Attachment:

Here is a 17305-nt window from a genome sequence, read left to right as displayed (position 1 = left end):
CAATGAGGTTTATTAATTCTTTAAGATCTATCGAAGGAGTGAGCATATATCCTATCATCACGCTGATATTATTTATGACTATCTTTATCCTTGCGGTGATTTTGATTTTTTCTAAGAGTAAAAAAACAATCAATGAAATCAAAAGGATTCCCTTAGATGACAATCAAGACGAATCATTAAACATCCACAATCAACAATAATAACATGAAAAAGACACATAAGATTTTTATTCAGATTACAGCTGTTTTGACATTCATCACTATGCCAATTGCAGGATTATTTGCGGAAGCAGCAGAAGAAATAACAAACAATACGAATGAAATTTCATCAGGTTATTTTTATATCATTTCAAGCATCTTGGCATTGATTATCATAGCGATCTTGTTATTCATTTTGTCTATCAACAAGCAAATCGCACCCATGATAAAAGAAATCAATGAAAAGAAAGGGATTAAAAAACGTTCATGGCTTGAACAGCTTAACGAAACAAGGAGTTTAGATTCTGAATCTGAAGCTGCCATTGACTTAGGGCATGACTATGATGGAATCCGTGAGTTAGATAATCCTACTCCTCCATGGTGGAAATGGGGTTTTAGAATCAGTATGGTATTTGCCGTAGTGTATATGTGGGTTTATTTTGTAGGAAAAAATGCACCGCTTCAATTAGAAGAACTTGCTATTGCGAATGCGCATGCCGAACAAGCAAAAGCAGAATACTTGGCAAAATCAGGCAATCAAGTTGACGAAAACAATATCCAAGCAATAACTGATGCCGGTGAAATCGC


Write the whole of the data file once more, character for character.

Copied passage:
Here is a 17305-nt window from a genome sequence, read left to right as displayed (position 1 = left end):
CAATGAGGTTTATTAATTCTTTAAGATCTATCGAAGGAGTGAGCATATATCCTATCATCACGCTGATATTATTTATGACTATCTTTATCCTTGCGGTGATTTTGATTTTTTCTAAGAGTAAAAAAACAATCAATGAAATCAAAAGGATTCCCTTAGATGACAATCAAGACGAATCATTAAACATCCACAATCAACAATAATAACATGAAAAAGACACATAAGATTTTTATTCAGATTACAGCTGTTTTGACATTCATCACTATGCCAATTGCAGGATTATTTGCGGAAGCAGCAGAAGAAATAACAAACAATACGAATGAAATTTCATCAGGTTATTTTTATATCATTTCAAGCATCTTGGCATTGATTATCATAGCGATCTTGTTATTCATTTTGTCTATCAACAAGCAAATCGCACCCATGATAAAAGAAATCAATGAAAAGAAAGGGATTAAAAAACGTTCATGGCTTGAACAGCTTAACGAAACAAGGAGTTTAGATTCTGAATCTGAAGCTGCCATTGACTTAGGGCATGACTATGATGGAATCCGTGAGTTAGATAATCCTACTCCTCCATGGTGGAAATGGGGTTTTAGAATCAGTATGGTATTTGCCGTAGTGTATATGTGGGTTTATTTTGTAGGAAAAAATGCACCGCTTCAATTAGAAGAACTTGCTATTGCGAATGCGCATGCCGAACAAGCAAAAGCAGAATACTTGGCAAAATCAGGCAATCAAGTTGACGAAAACAATATCCAAGCAATAACTGATGCCGGTGAAATCGC